It takes a lot of skill and knowledge to weigh the dangers involved while caving, these skills can take decades to learn, and no person can ever truly master the skill of weighing risk. The truth is that things happen beyond what we can imagine and what we have control over. Yet, this is the beautiful attraction to caving and any adventure sports. Going into the unknown puts your mind and body into a level of consciousness that is pure flow that leads to genius action. This state of flow saves lives more often than not. The goal is to put aside the fear and move past it to explore more and see new things, such as the millions of caves in the world.

One of the most popular caves in Utah is also a designated national monument. The Timpanogos cave is located in American Fork Canyon. It was first discovered in 1913 and has a legendary history that surrounds it. To see the cave, you must be on a guided tour led by a ranger. The tour to see the cave can be done by any person who is in decent shape. The rangers also hold another kind of guided tour called the introduction to caving tour. The National Park Services website says anyone who wants to take this tour must be in good physical condition due to the strenuous nature of exploring the cave. For anyone interested, the caving tour costs $22 and is done from Memorial Day to Labor Day.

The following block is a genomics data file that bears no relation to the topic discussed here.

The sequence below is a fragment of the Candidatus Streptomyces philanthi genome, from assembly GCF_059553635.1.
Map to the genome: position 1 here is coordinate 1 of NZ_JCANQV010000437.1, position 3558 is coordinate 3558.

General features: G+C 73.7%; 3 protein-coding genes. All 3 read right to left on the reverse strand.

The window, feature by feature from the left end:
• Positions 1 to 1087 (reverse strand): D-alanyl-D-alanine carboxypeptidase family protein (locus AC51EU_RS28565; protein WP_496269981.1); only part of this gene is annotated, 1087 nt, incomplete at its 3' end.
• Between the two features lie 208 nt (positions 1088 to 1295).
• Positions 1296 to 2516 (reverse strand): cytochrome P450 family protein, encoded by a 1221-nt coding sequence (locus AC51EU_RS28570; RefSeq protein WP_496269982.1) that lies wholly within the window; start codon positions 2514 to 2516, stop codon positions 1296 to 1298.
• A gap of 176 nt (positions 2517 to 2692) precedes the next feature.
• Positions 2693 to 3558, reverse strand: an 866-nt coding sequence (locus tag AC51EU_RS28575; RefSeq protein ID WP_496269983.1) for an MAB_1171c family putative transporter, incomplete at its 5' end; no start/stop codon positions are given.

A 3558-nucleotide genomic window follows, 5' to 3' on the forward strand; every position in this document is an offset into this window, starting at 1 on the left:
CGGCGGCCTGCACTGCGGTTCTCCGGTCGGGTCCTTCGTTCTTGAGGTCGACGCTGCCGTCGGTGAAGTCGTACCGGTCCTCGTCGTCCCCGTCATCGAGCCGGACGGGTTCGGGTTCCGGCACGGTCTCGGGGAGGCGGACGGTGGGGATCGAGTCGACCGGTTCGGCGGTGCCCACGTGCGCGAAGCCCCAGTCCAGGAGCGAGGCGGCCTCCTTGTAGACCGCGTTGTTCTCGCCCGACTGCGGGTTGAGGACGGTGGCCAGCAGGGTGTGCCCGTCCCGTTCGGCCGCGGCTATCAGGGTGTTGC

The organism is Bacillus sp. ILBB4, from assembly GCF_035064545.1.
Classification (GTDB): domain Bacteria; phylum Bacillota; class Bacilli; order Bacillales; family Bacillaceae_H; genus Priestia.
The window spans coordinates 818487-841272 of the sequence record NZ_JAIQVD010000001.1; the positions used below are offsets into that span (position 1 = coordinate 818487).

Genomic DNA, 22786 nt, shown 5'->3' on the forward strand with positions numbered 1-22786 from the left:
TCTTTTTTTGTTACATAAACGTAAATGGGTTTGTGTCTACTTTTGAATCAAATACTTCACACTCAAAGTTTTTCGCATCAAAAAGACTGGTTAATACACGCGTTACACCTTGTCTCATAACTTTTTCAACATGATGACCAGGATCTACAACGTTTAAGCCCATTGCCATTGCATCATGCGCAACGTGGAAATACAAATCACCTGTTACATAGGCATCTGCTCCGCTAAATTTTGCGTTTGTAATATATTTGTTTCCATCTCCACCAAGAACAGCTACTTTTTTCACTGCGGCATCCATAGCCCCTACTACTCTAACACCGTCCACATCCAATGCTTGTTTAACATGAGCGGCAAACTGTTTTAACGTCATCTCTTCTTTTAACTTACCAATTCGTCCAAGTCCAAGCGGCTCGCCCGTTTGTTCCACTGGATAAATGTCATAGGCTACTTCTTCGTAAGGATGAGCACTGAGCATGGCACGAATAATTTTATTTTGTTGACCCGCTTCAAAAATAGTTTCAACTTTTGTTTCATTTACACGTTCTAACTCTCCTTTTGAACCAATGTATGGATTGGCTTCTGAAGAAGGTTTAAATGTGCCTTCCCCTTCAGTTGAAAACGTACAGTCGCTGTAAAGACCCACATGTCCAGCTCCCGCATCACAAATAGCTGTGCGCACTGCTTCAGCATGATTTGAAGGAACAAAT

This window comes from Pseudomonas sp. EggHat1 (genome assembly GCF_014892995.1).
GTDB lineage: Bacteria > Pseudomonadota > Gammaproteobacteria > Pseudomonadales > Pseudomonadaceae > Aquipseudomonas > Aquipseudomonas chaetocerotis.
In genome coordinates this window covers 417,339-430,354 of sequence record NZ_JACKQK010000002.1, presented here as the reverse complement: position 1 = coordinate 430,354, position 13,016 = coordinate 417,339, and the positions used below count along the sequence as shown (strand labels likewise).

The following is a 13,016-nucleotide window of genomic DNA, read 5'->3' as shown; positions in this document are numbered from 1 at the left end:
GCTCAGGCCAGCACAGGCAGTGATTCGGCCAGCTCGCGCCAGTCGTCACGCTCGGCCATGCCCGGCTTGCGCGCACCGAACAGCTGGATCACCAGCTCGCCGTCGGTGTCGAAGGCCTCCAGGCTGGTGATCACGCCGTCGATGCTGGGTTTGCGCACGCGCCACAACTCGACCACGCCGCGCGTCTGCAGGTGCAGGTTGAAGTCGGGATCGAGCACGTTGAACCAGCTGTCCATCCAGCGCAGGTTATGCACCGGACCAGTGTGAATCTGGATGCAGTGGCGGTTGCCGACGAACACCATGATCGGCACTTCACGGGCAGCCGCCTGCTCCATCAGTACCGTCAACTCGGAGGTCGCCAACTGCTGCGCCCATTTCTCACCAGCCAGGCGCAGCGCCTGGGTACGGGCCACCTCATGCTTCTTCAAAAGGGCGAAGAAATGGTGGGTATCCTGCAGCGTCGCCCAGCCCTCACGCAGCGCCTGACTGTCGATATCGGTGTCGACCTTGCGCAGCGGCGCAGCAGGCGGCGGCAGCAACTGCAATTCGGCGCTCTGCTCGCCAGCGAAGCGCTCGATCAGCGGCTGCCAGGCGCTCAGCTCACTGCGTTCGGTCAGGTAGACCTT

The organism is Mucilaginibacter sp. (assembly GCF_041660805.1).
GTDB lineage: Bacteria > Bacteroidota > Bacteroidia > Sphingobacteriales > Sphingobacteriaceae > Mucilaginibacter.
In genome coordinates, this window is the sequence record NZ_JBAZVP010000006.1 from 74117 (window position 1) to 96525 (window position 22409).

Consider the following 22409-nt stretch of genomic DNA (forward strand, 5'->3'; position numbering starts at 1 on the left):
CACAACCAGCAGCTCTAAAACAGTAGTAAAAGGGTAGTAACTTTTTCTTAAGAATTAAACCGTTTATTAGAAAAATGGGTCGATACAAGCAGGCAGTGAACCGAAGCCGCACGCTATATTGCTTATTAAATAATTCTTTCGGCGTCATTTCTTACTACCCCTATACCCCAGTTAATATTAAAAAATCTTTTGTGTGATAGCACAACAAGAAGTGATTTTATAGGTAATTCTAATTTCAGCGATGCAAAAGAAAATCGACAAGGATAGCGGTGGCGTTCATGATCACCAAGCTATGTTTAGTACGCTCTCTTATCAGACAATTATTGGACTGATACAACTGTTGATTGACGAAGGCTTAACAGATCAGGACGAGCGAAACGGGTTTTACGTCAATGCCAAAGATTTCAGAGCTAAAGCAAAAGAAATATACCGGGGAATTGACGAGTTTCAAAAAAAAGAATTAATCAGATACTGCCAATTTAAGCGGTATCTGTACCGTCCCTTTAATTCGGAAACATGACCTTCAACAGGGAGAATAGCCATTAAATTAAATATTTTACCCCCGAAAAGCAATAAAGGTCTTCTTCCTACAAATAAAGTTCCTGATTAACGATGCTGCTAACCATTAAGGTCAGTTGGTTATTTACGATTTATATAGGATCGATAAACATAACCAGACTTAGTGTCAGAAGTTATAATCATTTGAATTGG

Besides Timpanogos cave, there are hundreds of caves in Utah that make up vast networks underground that are just waiting to be explored. Although, cavers are notoriously secretive about locations and route information. They don’t want to see these beautiful areas become trashed. Caves took millions of years to form, but with too much traffic they could be destroyed in an instant. It’s a fair point.

A caves geology is one of its main attractions. Regular cavers love to see the unique rock formations, but geologists literally make this their job. Such formations like stalactites and stalagmites are almost hypnotizing in their beauty and encourage people all over the world to get 0ut and see the rock formations in person. Some caves are protected by government parks and make it easy to see these formations. Carlsbad Caverns in New Mexico is perhaps one of the most popular caves in the U.S. due to its easy access and unmatched beauty. Overseas, Sung Sot Cave in Vietnam attracts millions of people a year. Sung Sot has incredible formations that glow with all colors of the rainbow.

In Utah, caves can be found all over the state. Horizontal caves, which are generally less technical and simpler to explore, can be found in the west desert and southern Utah. The eastern Uintah mountains house some of the longest horizontal caves in the state — such as Little Brush Creek Cave near Vernal. For reference, Timpanogos Cave is 0.54 miles long while Little Brush Creek Cave is over 5.90 miles long. Vertical caves, which tend to be more technical in nature, can be found scattered through the Bear River Range in northern Utah. Main Drain Cave located in Logan Canyon is the longest vertical cave in the state, with a length of 1,227 feet.

If you are looking to get into caving, take action now and go to the next closest grotto meeting. “The best way to get into caving is to find one of the local grottos and attend one of their meeting” says Spangler. Be safe in these adventures and remember that knowledge comes first and physical skill comes later.